ComponentABC(boolean behaviour1,boolean behaviour2) {
        this.behaviour1=behaviour1;
        this.behaviour2=behaviour2;
    }
    public String status() {
        String s="component";
        if(behaviour1)
            s+=" with behaviour1";
        if(behaviour2)
            s+=" with behaviour2";
        return s;
    }
    boolean behaviour1,behaviour2;
}
class BasicComponent extends ComponentABC {}
class Behaviour1Component extends ComponentABC {
    Behaviour1Component() {
        super(true,false);
    }
}
class Behaviour2Component extends ComponentABC {
    Behaviour2Component() {
        super(false,true);
    }
}
class BehaviourBothComponent extends ComponentABC {
    BehaviourBothComponent() {
        super(true,true);
    }
}
public class So15578113 {
    public static void main(String[] args) {
        Component[] components=new Component[]{new BasicComponent(),new Behaviour1Component(),new Behaviour2Component(),new BehaviourBothComponent()};
        for(Component component:components)
            System.out.println(component.status());

    }
}
share|improve this answer
    
At first glance I like it. Most likely it'll be an accepted answer. –  Alec Mar 23 '13 at 4:16
    
in java, i would use an enum for the behaviours since one can add different methods to each enum and you have enum set for combinations of behaviours, but you can't do that in c#. –  Ray Tayek Mar 23 '13 at 4:56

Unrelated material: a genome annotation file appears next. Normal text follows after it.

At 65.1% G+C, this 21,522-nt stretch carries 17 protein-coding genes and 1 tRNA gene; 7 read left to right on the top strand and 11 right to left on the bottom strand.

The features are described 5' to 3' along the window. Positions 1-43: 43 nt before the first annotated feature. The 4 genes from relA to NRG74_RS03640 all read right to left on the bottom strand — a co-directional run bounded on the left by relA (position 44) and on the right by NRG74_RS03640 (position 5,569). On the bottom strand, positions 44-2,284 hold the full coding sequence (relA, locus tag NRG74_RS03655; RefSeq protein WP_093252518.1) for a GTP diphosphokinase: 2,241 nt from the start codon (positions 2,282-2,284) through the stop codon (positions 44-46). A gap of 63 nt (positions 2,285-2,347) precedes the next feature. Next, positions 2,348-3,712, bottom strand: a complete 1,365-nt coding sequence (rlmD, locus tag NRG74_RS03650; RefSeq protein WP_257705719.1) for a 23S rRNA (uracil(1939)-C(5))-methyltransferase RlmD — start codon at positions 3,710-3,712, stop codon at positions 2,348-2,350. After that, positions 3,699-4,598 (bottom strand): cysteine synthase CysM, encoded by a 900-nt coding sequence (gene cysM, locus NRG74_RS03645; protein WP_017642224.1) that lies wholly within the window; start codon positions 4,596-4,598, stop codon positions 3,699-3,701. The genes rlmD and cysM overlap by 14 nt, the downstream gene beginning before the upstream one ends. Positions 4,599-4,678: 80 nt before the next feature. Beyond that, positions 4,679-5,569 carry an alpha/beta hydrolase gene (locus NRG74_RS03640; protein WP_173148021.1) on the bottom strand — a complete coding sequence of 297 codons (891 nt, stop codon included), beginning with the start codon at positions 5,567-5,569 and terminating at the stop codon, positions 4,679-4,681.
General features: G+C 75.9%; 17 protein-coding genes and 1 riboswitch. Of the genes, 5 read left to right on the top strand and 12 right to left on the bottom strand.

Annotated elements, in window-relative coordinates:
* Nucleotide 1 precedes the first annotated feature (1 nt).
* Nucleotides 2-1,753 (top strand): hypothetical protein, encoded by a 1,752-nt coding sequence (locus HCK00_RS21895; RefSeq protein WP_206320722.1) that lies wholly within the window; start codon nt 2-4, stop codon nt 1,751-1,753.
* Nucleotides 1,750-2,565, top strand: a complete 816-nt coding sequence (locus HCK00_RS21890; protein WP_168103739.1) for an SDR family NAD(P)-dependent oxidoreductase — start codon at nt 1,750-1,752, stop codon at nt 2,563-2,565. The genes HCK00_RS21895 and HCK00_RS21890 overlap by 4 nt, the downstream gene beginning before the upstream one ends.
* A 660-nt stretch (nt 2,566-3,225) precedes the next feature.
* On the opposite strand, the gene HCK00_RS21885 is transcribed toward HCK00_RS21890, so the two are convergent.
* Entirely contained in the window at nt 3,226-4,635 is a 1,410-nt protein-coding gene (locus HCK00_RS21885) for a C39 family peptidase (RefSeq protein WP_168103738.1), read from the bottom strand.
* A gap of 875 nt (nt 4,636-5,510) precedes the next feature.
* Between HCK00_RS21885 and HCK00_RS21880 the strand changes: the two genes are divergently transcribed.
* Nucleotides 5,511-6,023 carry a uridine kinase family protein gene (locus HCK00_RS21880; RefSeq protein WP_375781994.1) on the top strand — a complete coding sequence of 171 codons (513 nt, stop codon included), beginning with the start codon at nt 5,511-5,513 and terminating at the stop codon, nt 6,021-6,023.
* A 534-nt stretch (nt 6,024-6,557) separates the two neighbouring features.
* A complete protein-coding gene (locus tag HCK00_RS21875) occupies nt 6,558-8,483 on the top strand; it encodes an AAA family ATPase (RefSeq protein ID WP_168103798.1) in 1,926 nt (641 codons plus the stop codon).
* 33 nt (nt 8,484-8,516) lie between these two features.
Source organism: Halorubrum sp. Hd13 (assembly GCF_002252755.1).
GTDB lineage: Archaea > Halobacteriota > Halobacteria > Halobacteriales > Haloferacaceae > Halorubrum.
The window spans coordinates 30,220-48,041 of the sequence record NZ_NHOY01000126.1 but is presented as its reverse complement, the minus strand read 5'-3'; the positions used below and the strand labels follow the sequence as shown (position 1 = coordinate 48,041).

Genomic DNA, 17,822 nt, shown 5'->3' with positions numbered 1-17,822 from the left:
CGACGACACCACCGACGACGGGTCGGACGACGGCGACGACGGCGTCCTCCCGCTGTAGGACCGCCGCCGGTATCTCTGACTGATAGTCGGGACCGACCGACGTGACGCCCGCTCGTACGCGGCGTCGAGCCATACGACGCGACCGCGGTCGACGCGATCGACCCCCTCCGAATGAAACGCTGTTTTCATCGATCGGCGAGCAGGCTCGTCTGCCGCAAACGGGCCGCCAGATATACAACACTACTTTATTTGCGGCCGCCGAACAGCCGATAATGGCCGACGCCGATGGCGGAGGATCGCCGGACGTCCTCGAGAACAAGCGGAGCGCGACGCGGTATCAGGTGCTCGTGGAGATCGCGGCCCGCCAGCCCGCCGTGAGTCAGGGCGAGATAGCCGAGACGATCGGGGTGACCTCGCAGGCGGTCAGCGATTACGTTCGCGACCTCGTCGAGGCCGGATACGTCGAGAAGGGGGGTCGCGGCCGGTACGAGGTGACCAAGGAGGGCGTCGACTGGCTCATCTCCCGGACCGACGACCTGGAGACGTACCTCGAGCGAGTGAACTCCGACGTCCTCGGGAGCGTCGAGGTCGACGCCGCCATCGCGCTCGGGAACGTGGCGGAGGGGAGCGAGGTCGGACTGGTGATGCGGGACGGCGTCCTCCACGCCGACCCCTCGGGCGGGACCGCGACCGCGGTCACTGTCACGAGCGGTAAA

I posted an answer using Inheritance, but you said in your comment that you don't want to use inheritance. Here is a composition example:

public class Status 
{
    virtual public string getStatus()
    {
        StringBuilder result = new StringBuilder();
        if (1 == 1) //This IF statement will compare the time
            result.Append("good enough");
        else
        {
            //calculate result
            result.Append("calculated result");
        }
        return result.ToString();
    }
}

public class Component1 : IComponent
{
    public string getStatus()
    {
        Status component = new Status();
        String Status = component.getStatus();
        //Do the rest of the getStatus specific to Component1
        return Status;